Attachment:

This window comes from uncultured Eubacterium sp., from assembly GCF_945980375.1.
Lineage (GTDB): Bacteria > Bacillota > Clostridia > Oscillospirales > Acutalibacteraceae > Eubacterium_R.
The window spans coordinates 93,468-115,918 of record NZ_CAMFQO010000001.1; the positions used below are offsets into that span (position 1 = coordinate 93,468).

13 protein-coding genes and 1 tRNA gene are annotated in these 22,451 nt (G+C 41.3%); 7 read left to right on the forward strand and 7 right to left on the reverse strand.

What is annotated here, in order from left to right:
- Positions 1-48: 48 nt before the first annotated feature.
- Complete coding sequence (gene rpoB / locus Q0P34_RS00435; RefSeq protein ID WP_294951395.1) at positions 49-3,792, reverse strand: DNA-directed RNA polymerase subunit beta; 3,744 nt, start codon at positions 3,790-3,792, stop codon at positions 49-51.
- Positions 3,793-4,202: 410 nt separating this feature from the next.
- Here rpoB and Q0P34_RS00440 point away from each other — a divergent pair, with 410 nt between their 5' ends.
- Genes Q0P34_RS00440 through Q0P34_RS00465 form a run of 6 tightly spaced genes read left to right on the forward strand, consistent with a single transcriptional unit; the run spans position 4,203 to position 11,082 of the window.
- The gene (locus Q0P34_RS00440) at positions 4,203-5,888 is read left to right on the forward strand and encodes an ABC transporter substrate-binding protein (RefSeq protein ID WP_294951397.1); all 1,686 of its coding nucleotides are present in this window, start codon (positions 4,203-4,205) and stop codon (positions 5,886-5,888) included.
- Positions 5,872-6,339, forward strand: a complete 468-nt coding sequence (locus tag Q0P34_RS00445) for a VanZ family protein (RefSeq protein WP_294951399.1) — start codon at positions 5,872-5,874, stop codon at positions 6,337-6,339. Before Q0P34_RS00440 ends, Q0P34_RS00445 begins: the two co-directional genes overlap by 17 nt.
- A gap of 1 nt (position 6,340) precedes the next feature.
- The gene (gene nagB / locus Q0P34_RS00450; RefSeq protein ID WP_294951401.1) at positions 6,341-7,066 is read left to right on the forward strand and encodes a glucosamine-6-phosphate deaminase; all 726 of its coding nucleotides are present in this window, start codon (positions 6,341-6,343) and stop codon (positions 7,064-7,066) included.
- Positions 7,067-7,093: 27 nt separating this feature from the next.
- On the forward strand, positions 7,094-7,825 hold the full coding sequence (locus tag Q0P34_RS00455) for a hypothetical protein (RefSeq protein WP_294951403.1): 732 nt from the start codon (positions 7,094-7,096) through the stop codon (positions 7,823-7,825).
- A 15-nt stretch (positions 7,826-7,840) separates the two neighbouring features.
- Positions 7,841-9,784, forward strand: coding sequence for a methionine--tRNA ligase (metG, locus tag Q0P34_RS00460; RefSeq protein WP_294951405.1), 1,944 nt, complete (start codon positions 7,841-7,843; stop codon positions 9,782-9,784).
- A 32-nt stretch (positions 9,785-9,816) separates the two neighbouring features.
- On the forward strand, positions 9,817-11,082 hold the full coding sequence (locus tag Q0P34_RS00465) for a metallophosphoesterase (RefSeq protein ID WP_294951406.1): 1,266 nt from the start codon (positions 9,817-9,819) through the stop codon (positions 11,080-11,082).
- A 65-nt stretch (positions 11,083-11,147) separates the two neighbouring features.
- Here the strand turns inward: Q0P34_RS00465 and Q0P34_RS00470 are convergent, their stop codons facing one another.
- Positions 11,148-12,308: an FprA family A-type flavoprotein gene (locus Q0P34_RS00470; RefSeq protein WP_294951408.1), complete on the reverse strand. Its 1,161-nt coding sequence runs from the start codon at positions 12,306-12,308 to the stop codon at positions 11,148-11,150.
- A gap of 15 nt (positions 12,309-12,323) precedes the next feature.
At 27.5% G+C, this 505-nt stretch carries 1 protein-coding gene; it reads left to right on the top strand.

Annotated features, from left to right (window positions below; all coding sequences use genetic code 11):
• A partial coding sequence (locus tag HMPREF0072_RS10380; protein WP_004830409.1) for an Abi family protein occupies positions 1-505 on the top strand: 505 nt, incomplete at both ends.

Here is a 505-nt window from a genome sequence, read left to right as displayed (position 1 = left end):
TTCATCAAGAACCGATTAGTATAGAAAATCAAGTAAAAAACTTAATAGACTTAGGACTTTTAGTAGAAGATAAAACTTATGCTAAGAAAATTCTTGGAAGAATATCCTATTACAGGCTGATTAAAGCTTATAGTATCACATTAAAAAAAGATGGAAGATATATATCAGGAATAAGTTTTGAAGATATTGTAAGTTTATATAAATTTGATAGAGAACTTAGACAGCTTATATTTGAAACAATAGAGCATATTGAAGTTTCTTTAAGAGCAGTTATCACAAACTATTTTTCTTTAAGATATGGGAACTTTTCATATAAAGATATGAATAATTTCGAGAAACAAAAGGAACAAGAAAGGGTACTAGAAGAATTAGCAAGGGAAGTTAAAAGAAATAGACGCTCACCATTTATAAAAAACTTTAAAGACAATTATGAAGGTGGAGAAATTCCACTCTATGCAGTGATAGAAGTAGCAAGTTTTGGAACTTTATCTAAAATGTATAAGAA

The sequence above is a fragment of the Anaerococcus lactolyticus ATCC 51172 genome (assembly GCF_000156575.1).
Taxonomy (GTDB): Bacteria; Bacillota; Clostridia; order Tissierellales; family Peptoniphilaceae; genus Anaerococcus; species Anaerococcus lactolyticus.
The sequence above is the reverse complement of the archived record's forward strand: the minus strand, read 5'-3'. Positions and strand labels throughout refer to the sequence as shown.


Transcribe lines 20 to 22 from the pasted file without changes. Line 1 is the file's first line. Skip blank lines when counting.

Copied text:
- On the forward strand, positions 9,817-11,082 hold the full coding sequence (locus tag Q0P34_RS00465) for a metallophosphoesterase (RefSeq protein ID WP_294951406.1): 1,266 nt from the start codon (positions 9,817-9,819) through the stop codon (positions 11,080-11,082).
- A 65-nt stretch (positions 11,083-11,147) separates the two neighbouring features.
- Here the strand turns inward: Q0P34_RS00465 and Q0P34_RS00470 are convergent, their stop codons facing one another.